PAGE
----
Quicknote: World Indigenous Peoples Day

Lofty words and goals given by politicians on auspicious days are suspect at the best of times. Were they to be held responsible for these remarks by their people it would probably drive them to either keep silent on such days, like the World Indigenous Peoples Day, or follow through with their sugary speech.

On Sunday, Minister for Information and Cultural Affairs Abul Kalam Azad noted that the government is finalizing an act for protecting the languages and "cultural traditions" of indigenous people. He noted that the present government has formed an independent land commission, removal of discriminatory acts and ensuring equal rights in education and employment. Minister Azad said that poverty, malnutrition, inadequate access to education and health care as the most critical problems. Finally, no formal function would be complete without making a dig at the Opposition (New Nation).

Unfortunately, the Minister only mentioned the issue of adhvasi land rights in the context of already solving the problem, the formation of an independent land commission. However, if he is talking about the Chittagong Hill Tracts, that commission won't be completing its work until December. Cryptically, Law Minister Shafique Ahmed said that the CHT Land Commission 'will [Bangla Nation note: only] be the first task to recover the lands on indigenous people' (Daily Star).

Land commissions must be set up for the rest of the country and they must be empowered to enforce their verdicts. The news stories from December are likely to headline: "Adhivasi land still in hands of grabbers - despite ruling." However, this remedy is only for land that has already been grabbed. As far as Bangla Nation knows there is no law protecting the land rights of the adhivasis (and there was no mention of that in anyone's speech). If there is a law it is not being enforced either because of poor understanding or outright negligence, as was previously noted (Bangla Nation).

Thus, it is imperative for the government and the police forces to cooperate in returning and protecting the adhivasi communities' land rights. Anything less would simply make today's speeches - just that, speeches.

Saturday, August 8, 2009

Empty words from the Elephant

Despite its size the elephant is not generally acknowledged to be the king of the forest or of the savanna. That title is reserved for the tigers and the lions. The elephant, in most circumstances, does not cause smaller animals to run, hide, or otherwise avoid its presence. The elephant is more a part of the community than the lion or tiger.

Delhi, assuming it wants to enjoy a good relationship with its neighbors in the South Asian Association for Regional Cooperation (SAARC), might still need to learn this lesson. India is the regional elephant - demographically, economically and politically. This status, and the region's history since independence, can make its neighbors a bit anxious - and that is probably an understatement. Whether or not Delhi has genuine goodwill towards its neighbors will never be known but a recent border spat with Bangladesh, and events over the preceding weeks, call it into question.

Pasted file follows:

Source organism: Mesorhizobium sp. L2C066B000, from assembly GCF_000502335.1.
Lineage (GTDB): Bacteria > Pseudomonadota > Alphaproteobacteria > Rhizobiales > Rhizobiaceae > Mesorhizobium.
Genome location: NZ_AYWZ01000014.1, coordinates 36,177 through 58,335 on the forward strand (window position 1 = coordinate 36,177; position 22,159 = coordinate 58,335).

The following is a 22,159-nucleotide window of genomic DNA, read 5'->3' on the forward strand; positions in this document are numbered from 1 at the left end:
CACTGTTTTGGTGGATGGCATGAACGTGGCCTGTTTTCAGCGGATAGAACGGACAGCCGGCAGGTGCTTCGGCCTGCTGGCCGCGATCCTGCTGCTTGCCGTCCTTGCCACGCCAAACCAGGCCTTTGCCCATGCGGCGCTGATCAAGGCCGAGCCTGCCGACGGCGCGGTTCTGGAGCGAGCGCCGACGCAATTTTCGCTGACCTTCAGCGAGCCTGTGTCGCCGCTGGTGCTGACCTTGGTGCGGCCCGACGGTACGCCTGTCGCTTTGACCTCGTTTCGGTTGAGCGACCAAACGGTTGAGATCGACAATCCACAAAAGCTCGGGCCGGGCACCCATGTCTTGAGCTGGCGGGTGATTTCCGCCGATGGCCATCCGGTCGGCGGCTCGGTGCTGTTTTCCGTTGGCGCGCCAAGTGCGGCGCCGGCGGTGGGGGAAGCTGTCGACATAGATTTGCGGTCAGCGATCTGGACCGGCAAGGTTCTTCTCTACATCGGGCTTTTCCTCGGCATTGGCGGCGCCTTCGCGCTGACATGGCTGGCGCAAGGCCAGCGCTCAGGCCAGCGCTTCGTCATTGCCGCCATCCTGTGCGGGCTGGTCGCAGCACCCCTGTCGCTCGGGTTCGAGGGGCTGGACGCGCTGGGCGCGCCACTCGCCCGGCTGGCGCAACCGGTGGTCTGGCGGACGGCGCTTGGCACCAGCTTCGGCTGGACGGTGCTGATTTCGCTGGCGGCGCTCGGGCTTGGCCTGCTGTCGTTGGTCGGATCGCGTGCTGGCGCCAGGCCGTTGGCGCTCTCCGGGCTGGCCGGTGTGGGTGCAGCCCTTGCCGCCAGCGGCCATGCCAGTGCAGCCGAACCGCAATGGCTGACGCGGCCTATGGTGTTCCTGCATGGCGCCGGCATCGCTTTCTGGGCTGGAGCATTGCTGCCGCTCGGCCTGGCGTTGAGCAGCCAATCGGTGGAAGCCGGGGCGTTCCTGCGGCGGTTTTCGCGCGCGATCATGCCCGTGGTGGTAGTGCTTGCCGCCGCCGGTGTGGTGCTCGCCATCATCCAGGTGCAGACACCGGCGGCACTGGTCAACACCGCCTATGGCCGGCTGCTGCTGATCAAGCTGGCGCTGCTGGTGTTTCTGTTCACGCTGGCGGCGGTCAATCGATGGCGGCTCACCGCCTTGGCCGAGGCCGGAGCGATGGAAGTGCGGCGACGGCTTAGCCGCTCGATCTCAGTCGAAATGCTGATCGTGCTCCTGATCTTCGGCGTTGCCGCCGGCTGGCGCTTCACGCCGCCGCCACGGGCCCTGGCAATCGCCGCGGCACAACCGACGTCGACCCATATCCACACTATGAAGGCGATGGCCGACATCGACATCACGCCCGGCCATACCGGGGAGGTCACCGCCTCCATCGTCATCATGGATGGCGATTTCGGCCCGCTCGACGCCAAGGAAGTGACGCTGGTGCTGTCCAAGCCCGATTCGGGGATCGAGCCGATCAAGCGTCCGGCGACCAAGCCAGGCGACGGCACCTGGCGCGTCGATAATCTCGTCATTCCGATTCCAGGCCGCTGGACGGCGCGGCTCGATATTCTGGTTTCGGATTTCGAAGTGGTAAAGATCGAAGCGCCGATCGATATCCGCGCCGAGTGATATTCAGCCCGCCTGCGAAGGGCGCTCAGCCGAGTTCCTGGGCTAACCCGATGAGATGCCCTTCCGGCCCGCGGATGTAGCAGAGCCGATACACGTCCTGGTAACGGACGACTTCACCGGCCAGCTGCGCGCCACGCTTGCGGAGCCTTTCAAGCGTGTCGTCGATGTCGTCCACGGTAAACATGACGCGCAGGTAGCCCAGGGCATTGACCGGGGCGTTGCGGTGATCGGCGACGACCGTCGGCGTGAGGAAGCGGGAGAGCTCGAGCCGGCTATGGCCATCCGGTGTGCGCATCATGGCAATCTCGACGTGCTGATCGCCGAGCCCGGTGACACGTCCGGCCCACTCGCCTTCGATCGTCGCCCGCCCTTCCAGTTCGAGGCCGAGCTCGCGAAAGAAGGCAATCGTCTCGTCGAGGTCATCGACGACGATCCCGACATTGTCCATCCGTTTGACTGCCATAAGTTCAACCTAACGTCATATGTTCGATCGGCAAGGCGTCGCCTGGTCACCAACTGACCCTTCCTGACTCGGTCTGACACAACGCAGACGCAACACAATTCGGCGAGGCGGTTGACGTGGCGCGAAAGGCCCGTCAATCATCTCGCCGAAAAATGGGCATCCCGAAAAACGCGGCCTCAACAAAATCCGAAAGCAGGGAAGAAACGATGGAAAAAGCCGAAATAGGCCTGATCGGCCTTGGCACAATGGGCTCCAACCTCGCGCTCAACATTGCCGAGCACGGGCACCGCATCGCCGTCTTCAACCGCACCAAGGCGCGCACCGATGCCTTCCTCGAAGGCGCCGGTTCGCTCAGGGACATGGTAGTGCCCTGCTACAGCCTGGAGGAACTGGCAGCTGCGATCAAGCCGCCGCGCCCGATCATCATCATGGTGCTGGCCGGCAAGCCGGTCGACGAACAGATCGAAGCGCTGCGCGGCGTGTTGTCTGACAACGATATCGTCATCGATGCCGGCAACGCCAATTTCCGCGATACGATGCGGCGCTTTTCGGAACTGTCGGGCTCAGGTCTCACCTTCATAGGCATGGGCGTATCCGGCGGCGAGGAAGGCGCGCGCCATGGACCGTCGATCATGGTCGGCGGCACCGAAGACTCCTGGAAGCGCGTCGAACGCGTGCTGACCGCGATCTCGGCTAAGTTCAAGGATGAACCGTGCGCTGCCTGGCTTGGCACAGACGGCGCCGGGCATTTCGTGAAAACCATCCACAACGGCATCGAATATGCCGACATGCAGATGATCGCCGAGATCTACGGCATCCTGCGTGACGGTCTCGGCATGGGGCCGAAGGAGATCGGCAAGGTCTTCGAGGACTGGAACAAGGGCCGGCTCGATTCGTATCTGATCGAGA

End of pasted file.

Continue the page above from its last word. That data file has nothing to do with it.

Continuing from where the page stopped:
Near the Shreepur border (Jaintapur, Sylhet) the Bangladesh Rifles (BDR) have alleged that Indian Border Security Forces (BSF) are actively assisting the Khasi community in Meghalaya with resolving land disputes - across the Indo-Bangladesh border. The allegations state that BSF troops, over the last three days, have walked across the border and "captured" disputed land by removing flags that the BDR had placed (New Nation). It is very likely that the Khasi's border dispute is with Khasis in Bangladesh - the tribal community had been split in 1948 during Independence and Partition.

By itself these allegations are serious the BSF is assisting in resolving land disputes, making a mockery of the civil justice system. That these disputes are across an international boundary, makes the BSF's actions a casus belli.

But there's also another dimension. Two weeks ago the BSF and BDR held a flag meeting in which they pledged to maintain a "tension-free" border. At the Tinbigha Corridor point (Patgram sub-district, Lalmonirhat) the BSF Deputy Inspector General of Jalpaiguri Sector agreed "not to open fire or kill innocent Bangladeshis." Besides, the BDR and BSF agreed to address other cross-border issues including human and drug trafficking (New Nation).

Within a week the BSF Director General ML Kumawat held a conference with his BDR counterparts in Dhaka. The discussion featured topics such as the continued murder of Bangladeshi citizens on the border, the repatriation of criminals, and border development and policing (Daily Star). Since the beginning of July the BSF has killed at least 4 people in addition to the land-grabbing (13 July, 16 July, 21 July).

If the recent BSF actions, regarding the "capturing" of land, were undertaken unilaterally, without the consent of Delhi or BSF command than the officers responsible should be held responsible for their brazen disregard for international law. If these actions were taken with the consent of Delhi - then not much can be done.

As the regional hegemon, India will act as it sees fit. However, only through cooperation (and trust) will the region progress in any meaningful way. Trust is not built through holding a conference and simultaneously "capturing" land.

Friday, August 7, 2009

Flowers in the barrel of the gun perhaps?